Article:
2015 FHA Appraisal Guide
If you’re in the market for an FHA approved mortgage, there were some recent changes to the requirements for FHA appraisals that you should be aware of. A traditional appraisal aims to establish the market value, or what a property is worth. An appraisal for FHA purposes is also concerned with the safety of the home for its inhabitants, and must be carried out by a licensed Housing and Urban Development (HUD) approved home inspector/appraiser. If the home you want to buy doesn’t “pass” the FHA appraisal, you won’t get your mortgage unless the noted repairable deficiencies are taken care of.
Several aspects of FHA requirements regarding appraisals were updated as of June 15, 2015. Here’s a look at what you need to know, including what’s changed.
What the FHA Appraisal Will Do
At the very minimum, FHA appraisals require the appraiser to visit the property and complete a few basic tasks. These include inspecting the interior and exterior of the main building, any outbuildings, and the land. He or she should also take photos of each side of the property, including the grade of the land as well as any “improvements” such as outdoor swimming pools or decks. Additional photos and details of area “comps” (comparable properties for sale or sold) should also be included in the FHA appraisal file.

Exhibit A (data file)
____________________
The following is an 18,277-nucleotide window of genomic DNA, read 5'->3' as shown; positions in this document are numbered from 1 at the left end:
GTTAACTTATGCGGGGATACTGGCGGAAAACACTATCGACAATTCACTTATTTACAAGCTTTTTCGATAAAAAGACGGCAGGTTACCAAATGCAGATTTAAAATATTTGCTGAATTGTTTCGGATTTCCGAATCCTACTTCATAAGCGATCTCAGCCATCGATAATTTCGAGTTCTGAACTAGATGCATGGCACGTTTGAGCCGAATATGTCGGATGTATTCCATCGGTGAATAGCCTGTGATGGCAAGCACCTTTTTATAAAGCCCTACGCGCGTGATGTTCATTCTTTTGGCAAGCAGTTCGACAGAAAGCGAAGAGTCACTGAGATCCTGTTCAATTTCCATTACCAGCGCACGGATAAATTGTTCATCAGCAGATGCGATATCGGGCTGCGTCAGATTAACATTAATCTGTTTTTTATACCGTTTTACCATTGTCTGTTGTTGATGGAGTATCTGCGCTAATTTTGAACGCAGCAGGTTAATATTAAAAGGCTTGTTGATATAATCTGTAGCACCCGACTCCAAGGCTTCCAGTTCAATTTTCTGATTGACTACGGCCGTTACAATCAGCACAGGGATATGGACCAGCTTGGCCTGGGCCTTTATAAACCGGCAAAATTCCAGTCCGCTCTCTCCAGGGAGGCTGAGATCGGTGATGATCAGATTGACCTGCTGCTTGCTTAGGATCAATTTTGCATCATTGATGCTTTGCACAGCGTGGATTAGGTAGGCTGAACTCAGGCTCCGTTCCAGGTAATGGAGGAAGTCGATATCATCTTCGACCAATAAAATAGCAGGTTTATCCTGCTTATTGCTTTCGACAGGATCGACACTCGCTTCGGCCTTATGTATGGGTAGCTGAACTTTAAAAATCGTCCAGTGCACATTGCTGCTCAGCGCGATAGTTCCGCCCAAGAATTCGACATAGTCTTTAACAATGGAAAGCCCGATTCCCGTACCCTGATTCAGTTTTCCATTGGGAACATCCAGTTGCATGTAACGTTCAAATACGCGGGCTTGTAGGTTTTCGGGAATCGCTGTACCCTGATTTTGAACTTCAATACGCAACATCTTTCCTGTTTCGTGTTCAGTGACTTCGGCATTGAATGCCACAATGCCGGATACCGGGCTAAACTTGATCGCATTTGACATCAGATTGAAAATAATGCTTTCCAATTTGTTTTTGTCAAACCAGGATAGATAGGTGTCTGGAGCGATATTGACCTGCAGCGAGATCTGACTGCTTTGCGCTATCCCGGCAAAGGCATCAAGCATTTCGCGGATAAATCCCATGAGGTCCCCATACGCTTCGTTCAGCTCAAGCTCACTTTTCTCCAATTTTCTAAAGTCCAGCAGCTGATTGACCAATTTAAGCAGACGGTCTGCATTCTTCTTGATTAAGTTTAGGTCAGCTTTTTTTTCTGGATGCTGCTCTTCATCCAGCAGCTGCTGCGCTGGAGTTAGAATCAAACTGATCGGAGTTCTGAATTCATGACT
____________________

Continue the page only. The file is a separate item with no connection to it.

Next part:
Minimum Property Requirements and Standards
The Federal Housing Administration (FHA) updated detailed information on its appraiser and property requirements last month. This helps to clarify what’s expected of an appraisal done for FHA purposes. Detailed descriptions of minimum property requirements appear in the Origination Through Post-Closing/Endorsement for Title II Forward Mortgages section of the Single Family Housing Policy Handbook. Essentially, the HUD inspector checks to ensure the home is “free of all known hazards and adverse conditions that may affect the health and safety of the occupants.” Properties should be safe, secure, and free from structural deficiencies. The appraiser will look for obvious safety items in the home, such as access to the exterior for each bedroom via a door or a window large enough for an adult to exit, as well as handrails on stairs.
Assessing Property Improvements
The updated FHA guidelines regarding appraisals include several very specific items to watch for. Attic and crawl space areas must be inspected. Any energy-efficient improvements including building materials, insulation, solar panels and systems must be not only noted, but also analyzed and assessed for energy savings.
Legal and Land Use Considerations
Properties noted as having a “legal and non-conforming use” now require comments from the appraiser on whether improvements can be “rebuilt by right.” Additionally, mixed-use properties must comply with zoning requirements for the area. Additional “dwelling units” on properties must be carefully assessed to determine their highest and best use, to make sure they’re classified correctly on the appraisal report.
Valuation and Reporting Protocols
To determine the value of a home during an appraisal, the 2015 revisions to the FHA guidelines clearly state that all appraisal approaches must be used to get that value. This may include both the income and cost approach. Additionally, appraisers must use at least three years of sales comparables, instead of just one year as was previously the case.